The Missouri Supreme Court has rejected a challenge to a law that raised the state's licensing fees on animal shelters.
The Supreme Court ruled Tuesday that a lawsuit filed by the Humane Society of the United States and two other animal shelters was moot. The court noted the suit challenged the procedure by which a 2010 licensing law was passed, but that lawmakers had changed the law again in 2011.
Two troubled St. Louis-area school districts could pay a combined $23 million to cover tuition and transportation costs for students opting to attend accredited districts.
The St. Louis Post-Dispatch reports that nearly 1,700 students in the Normandy and Riverview Gardens districts have applied to transfer. That follows a recent Missouri Supreme Court ruling requiring unaccredited districts to pick up those costs for students who want to attend better schools.
Judge Mary Russell is set to become Chief Justice of the Missouri Supreme Court next week.
The Hannibal native has sat on the state's highest court since 2004, and previously served on the Appeals court for Missouri's Eastern District. Russell lists the expansion of specialty courts as one of her top priorities for her two-year term.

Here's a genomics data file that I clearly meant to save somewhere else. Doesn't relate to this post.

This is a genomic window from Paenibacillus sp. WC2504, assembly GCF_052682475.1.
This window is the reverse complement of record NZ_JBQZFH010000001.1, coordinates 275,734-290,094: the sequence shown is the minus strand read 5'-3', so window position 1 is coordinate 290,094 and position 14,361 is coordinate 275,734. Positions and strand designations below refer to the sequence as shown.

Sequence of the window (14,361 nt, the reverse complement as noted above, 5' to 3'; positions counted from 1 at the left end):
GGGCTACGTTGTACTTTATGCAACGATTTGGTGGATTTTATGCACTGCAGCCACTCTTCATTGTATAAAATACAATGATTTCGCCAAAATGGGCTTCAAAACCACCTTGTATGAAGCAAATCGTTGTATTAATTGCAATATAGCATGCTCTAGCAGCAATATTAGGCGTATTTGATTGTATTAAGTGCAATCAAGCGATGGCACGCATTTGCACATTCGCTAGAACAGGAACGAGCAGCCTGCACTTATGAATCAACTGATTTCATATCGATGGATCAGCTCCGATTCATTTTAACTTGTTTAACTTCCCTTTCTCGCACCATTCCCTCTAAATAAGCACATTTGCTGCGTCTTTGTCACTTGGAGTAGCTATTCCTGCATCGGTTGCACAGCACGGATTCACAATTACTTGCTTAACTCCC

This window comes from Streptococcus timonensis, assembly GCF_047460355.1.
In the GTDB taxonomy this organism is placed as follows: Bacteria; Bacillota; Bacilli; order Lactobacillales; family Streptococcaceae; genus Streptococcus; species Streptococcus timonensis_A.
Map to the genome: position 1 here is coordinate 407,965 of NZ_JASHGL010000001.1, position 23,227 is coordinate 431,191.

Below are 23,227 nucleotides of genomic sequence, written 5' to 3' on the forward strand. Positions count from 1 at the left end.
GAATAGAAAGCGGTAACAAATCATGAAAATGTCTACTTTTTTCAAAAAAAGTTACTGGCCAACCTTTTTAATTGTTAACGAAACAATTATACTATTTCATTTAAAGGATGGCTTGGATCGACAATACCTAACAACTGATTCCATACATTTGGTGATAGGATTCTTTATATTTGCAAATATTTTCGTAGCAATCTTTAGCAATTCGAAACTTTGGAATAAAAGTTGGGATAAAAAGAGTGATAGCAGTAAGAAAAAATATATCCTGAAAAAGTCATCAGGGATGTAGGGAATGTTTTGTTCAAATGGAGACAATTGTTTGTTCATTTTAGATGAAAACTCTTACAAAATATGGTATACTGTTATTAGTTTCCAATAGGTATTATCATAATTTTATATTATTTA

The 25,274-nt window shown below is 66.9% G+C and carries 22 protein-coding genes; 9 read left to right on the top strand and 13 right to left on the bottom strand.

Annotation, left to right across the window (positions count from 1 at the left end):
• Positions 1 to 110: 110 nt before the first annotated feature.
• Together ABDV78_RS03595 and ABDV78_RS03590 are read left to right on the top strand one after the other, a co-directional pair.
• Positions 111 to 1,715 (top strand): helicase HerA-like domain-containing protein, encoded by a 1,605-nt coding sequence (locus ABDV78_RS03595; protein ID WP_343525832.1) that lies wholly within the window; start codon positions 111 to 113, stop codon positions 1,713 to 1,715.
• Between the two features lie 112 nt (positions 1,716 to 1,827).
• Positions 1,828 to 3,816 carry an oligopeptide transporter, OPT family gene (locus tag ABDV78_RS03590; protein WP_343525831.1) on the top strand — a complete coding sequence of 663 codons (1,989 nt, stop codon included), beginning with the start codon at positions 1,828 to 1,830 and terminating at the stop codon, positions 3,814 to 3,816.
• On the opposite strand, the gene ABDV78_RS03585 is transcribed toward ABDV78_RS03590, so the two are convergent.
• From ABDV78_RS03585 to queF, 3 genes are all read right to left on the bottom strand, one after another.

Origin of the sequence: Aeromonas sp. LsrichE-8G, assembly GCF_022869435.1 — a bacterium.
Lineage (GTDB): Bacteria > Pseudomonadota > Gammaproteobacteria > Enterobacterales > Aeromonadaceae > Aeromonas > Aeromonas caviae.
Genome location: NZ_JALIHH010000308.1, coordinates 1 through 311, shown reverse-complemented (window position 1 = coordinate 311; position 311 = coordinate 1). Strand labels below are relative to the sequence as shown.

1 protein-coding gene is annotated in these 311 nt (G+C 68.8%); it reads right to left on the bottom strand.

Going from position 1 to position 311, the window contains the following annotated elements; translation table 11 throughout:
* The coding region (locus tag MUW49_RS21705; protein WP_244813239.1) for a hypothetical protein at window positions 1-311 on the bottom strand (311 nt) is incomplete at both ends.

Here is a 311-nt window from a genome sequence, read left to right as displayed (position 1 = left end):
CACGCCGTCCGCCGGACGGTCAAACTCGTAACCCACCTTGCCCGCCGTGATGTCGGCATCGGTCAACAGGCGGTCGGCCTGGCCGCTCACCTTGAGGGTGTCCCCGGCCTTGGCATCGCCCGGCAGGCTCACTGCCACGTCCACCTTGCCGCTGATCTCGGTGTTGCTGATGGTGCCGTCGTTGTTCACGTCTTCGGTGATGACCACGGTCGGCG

Missouri lawmakers are trying again to re-impose local taxes on vehicles bought from out-of-state dealers or through person-to-person sales.
The state Supreme Court ruled in 2012 that local sales taxes cannot be charged on vehicles purchased outside Missouri or in private transactions. Instead, the high court said a local "use tax" could be charged if approved by local voters.
Lawmakers have passed two measures during the past two years that have sought to reverse the court ruling. Gov. Jay Nixon has vetoed both, including the most recent one last month.
Missouri lawmakers have sent legislation to Gov. Jay Nixon that would levy local sales taxes on vehicles purchased in other states with voters’ approval. The Governor vetoed a similar bill last year because it did not give local voters a say in whether they wanted such a tax.
Voters in more than a dozen Missouri counties have approved local taxes that can be applied to out-of-state purchases.
Figures from the Missouri Association of Counties show use taxes passed in 13 of 18 counties where it appeared on Tuesday's ballots. In November, use tax proposals were defeated in six of eight counties.
Results from Tuesday for cities seeking use taxes were mixed.